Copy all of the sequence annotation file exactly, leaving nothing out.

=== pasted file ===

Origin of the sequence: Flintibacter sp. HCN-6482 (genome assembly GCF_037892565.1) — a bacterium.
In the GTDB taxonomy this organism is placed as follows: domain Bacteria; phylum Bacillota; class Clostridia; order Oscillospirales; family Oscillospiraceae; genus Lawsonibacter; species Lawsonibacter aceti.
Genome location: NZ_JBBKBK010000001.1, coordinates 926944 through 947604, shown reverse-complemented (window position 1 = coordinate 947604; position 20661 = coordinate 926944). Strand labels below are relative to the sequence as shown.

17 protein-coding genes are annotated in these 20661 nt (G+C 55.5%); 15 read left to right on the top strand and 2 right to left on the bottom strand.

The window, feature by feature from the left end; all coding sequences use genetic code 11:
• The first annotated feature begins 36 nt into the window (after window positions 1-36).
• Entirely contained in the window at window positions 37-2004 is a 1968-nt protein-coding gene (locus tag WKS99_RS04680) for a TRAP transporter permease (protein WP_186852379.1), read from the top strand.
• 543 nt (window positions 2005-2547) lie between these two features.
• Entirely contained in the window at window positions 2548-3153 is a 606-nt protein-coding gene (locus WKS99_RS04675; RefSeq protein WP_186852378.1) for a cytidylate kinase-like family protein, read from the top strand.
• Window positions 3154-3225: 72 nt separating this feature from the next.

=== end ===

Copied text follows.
Origin of the sequence: Flintibacter sp. HCN-6482 (genome assembly GCF_037892565.1) — a bacterium.
In the GTDB taxonomy this organism is placed as follows: domain Bacteria; phylum Bacillota; class Clostridia; order Oscillospirales; family Oscillospiraceae; genus Lawsonibacter; species Lawsonibacter aceti.
Genome location: NZ_JBBKBK010000001.1, coordinates 926944 through 947604, shown reverse-complemented (window position 1 = coordinate 947604; position 20661 = coordinate 926944). Strand labels below are relative to the sequence as shown.

17 protein-coding genes are annotated in these 20661 nt (G+C 55.5%); 15 read left to right on the top strand and 2 right to left on the bottom strand.

The window, feature by feature from the left end; all coding sequences use genetic code 11:
• The first annotated feature begins 36 nt into the window (after window positions 1-36).
• Entirely contained in the window at window positions 37-2004 is a 1968-nt protein-coding gene (locus tag WKS99_RS04680) for a TRAP transporter permease (protein WP_186852379.1), read from the top strand.
• 543 nt (window positions 2005-2547) lie between these two features.
• Entirely contained in the window at window positions 2548-3153 is a 606-nt protein-coding gene (locus WKS99_RS04675; RefSeq protein WP_186852378.1) for a cytidylate kinase-like family protein, read from the top strand.
• Window positions 3154-3225: 72 nt separating this feature from the next.